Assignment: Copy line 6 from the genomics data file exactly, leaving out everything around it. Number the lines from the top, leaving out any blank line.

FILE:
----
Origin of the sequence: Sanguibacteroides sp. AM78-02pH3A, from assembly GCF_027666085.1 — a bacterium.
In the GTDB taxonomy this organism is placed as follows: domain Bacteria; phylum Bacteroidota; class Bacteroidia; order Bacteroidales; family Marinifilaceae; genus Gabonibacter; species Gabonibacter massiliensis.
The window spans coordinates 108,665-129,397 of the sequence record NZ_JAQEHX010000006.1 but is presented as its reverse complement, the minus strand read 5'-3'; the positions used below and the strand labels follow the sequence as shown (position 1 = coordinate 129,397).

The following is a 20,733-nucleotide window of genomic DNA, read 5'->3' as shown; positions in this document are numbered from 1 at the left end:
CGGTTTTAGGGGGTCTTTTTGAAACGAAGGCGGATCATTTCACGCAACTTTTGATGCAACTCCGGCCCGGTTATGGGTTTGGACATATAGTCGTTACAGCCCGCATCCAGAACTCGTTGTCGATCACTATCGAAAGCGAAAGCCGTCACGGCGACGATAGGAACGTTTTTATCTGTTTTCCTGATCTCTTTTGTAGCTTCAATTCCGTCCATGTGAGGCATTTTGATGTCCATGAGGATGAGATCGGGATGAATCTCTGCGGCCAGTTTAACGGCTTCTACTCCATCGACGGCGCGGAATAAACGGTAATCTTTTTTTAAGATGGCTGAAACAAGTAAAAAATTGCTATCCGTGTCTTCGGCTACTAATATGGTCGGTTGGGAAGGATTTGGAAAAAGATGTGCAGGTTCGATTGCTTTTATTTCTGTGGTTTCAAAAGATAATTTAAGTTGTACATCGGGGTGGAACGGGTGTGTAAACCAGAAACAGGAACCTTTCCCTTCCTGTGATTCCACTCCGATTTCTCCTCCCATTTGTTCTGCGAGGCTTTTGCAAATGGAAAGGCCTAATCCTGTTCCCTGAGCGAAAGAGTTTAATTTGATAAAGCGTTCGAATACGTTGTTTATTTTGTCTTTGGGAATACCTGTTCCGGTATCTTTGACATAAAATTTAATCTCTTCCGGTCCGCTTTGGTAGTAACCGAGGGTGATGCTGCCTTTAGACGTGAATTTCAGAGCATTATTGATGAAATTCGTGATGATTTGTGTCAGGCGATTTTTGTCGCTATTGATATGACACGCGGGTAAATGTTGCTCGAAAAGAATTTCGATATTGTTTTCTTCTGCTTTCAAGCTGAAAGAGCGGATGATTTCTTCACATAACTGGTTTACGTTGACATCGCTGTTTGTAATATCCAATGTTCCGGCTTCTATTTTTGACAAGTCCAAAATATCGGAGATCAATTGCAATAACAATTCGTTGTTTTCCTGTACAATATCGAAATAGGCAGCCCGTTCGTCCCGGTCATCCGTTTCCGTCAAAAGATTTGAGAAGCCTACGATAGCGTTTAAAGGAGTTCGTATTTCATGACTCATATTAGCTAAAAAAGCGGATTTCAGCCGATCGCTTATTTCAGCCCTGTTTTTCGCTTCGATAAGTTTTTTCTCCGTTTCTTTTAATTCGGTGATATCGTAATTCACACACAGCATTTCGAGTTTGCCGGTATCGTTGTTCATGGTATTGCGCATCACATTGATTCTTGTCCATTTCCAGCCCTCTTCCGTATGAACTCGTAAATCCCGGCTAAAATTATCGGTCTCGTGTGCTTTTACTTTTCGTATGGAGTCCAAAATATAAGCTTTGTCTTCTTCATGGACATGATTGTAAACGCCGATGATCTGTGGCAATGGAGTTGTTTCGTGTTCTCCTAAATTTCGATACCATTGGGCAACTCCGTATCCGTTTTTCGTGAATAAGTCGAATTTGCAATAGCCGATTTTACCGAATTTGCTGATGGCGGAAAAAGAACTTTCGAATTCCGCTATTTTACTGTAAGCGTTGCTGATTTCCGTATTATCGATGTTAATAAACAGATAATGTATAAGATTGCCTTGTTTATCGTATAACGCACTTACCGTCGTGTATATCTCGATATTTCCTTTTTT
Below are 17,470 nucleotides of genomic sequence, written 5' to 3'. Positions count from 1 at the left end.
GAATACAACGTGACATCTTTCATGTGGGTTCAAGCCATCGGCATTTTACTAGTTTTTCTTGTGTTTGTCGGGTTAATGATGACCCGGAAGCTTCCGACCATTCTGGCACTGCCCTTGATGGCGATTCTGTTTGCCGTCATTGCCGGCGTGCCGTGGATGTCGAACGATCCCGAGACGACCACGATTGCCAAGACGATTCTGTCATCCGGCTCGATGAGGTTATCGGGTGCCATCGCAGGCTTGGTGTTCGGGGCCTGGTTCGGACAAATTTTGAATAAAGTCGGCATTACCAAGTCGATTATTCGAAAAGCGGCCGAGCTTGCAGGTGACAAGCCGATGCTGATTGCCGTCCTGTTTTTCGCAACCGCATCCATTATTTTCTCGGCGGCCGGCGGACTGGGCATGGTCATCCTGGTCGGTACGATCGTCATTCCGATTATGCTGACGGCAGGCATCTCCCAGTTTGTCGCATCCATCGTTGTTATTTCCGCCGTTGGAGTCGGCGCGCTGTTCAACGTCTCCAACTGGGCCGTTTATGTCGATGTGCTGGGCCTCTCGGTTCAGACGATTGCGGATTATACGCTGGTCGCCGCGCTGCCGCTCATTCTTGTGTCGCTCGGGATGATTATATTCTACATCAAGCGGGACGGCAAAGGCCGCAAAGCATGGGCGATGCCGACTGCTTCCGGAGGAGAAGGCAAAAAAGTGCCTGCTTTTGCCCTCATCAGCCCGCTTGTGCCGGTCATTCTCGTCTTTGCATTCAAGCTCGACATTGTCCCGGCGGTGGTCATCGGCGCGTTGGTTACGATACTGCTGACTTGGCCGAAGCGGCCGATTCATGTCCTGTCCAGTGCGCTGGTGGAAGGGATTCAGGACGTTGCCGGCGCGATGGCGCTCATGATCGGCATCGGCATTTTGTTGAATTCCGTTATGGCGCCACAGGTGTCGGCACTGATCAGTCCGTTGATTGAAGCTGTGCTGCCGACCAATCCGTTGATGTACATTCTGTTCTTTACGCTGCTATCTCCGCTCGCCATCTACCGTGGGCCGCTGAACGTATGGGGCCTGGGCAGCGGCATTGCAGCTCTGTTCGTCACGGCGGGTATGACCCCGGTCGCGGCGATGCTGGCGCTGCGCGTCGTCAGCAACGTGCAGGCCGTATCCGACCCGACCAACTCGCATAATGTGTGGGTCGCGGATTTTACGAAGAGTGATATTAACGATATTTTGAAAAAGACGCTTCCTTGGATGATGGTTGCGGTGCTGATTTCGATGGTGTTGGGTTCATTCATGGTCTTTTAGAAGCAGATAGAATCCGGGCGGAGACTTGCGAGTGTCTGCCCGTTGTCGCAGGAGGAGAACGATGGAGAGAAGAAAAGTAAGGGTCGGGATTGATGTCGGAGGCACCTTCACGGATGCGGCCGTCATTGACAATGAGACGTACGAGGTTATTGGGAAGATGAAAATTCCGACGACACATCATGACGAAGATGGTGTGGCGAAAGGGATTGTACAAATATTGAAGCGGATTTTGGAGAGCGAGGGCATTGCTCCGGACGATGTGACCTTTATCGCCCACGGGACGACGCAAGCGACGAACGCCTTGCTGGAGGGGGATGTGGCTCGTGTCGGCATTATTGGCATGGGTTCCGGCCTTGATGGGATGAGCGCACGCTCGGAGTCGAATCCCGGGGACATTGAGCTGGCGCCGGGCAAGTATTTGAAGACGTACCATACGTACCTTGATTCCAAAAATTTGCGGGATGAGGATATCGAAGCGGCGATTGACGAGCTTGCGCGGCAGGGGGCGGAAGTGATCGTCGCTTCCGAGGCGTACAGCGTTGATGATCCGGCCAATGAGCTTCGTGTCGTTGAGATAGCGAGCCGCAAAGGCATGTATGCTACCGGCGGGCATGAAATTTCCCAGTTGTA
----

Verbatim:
Below are 17,470 nucleotides of genomic sequence, written 5' to 3'. Positions count from 1 at the left end.